TECH TIME Helpful Tips for the Avionics Technician b y A l I n g l e This month, we continue our series on serial busses. Having previously discussed evolution and protocols (synchronous and asynchronous), we now focus on their fundamental electrical characteristics

TECH TIME Helpful Tips for the Avionics Technician b y A l I n g l e This month, we continue our series on serial busses. Having previously discussed evolution and protocols (synchronous and asynchronous), we now focus on their fundamental electrical characteristics. A serial bus is typically represented as a voltage that varies over time (time domain), but there is another key characteristic of a serial bus that is shown in the frequency domain.

The extended control scheme from the modular multilevel converter is employed to control the Alternate Arm . Furthermore, the total stored energy of the distributed capacitors is distinctly higher as compared to that of a conventional 2L-VSC or 3L-NPC-VSC.

The extended control scheme from the modular multilevel converter is employed to control the Alternate Arm Converters. A practical sub-module capacitor bank design is described based on different reliability modeling tools. Many studies have been done and are ongoing to tackle these problems, and MMCs still have a high potential to become more pervasive in medium and high power applications.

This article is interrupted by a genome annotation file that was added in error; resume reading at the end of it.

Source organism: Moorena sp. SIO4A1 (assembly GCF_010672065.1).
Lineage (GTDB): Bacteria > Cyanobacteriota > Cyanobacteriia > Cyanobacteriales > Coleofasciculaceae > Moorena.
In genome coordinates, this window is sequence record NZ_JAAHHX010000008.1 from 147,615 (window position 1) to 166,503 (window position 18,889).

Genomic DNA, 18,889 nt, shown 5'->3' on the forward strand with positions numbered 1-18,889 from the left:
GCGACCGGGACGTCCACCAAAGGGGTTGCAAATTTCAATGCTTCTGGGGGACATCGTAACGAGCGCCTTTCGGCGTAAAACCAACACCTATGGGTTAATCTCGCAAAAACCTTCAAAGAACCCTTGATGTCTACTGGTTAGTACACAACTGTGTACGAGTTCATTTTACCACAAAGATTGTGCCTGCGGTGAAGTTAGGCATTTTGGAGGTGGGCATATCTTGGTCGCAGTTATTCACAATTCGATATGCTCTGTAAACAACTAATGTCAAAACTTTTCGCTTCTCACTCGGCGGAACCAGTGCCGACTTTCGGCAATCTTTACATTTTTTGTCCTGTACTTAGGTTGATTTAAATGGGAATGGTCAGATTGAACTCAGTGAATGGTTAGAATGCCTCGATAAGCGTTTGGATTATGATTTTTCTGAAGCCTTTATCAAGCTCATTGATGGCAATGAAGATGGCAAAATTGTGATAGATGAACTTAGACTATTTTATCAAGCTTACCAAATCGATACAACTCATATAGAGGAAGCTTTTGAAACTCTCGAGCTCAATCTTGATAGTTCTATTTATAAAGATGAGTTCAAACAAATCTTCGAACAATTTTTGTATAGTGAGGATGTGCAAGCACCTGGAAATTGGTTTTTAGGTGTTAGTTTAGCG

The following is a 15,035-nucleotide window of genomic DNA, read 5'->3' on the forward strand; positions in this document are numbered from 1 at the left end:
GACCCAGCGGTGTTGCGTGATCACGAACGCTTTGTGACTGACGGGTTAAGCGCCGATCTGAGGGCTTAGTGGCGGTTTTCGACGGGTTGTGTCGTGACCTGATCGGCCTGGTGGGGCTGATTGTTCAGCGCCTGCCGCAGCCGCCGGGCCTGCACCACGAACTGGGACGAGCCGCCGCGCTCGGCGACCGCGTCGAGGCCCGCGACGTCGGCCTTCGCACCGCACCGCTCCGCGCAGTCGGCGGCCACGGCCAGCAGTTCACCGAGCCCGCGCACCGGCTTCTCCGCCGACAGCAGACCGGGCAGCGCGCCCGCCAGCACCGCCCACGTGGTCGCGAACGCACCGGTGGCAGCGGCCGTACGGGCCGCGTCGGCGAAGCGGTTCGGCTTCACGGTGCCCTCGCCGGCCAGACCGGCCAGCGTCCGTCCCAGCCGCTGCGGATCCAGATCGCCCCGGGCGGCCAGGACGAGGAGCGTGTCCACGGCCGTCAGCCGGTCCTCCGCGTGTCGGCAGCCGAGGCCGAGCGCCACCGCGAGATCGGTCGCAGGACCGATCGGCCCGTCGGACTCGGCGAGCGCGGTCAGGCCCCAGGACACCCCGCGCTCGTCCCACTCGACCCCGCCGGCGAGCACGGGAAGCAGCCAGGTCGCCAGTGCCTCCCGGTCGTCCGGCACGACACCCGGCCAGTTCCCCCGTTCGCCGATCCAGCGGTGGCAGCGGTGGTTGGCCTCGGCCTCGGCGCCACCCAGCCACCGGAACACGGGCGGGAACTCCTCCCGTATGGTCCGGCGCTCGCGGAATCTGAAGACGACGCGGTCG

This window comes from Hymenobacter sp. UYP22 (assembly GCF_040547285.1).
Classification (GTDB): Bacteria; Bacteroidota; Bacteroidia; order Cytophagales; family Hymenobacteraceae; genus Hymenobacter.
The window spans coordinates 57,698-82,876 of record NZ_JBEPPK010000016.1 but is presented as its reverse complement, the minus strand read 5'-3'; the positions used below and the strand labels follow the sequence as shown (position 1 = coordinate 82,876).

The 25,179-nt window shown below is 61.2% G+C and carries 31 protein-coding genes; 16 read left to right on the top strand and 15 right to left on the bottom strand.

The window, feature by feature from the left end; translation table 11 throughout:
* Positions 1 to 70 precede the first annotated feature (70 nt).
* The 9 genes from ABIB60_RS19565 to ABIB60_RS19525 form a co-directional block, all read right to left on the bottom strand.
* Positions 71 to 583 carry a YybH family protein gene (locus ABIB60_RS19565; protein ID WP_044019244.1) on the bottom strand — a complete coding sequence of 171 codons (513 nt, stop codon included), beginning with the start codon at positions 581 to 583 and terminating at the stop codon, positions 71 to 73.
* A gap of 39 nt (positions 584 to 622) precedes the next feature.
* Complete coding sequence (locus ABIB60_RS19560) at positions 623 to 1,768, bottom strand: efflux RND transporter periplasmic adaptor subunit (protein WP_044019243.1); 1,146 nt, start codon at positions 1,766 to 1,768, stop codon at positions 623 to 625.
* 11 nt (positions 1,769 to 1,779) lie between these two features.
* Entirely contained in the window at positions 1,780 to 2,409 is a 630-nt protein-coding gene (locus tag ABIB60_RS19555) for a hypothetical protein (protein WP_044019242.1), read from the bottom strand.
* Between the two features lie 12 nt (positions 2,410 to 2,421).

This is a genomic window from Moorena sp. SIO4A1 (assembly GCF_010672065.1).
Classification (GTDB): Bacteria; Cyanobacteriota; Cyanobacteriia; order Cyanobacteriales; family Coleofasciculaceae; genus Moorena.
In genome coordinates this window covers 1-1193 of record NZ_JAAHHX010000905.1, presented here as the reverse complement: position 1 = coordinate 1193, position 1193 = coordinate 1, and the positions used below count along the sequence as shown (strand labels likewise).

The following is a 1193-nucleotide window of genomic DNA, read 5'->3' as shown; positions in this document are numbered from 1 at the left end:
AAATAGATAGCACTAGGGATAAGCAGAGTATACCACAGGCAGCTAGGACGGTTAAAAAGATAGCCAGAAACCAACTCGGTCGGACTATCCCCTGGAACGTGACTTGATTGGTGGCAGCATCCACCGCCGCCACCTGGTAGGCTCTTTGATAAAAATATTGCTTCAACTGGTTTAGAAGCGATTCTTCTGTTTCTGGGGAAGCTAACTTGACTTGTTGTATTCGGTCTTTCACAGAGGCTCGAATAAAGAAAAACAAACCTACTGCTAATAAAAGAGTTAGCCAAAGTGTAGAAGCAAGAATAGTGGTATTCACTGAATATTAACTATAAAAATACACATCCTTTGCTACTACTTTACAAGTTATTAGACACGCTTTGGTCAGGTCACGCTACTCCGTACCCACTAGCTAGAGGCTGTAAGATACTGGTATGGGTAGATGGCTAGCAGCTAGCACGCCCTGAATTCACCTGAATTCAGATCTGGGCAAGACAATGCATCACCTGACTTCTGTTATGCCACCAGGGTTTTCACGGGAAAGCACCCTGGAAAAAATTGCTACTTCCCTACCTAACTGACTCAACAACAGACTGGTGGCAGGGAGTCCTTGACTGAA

Control Law for the Cascaded-Multilevel Converter-Based STATCOM The proposed STATCOM system, as shown in Figure 5-1, is composed of a generic CMC, which is coupled to a power system via coupling reactors at the PCC. In the case of the STATCOM connected to a transmission network, the coupling reactors may be represented by the leakage inductance of the step-up power transformers.

The concept of multilevel converters was rst introduced in 1975 . Multilevel converters are power conversion systems composed by an array of power semiconductors and several DC voltage sources. In the last decades, several multilevel converter topologies have been developed. The elementary concept of a multilevel converter is to build up a high output voltage through several lower DC voltage sources.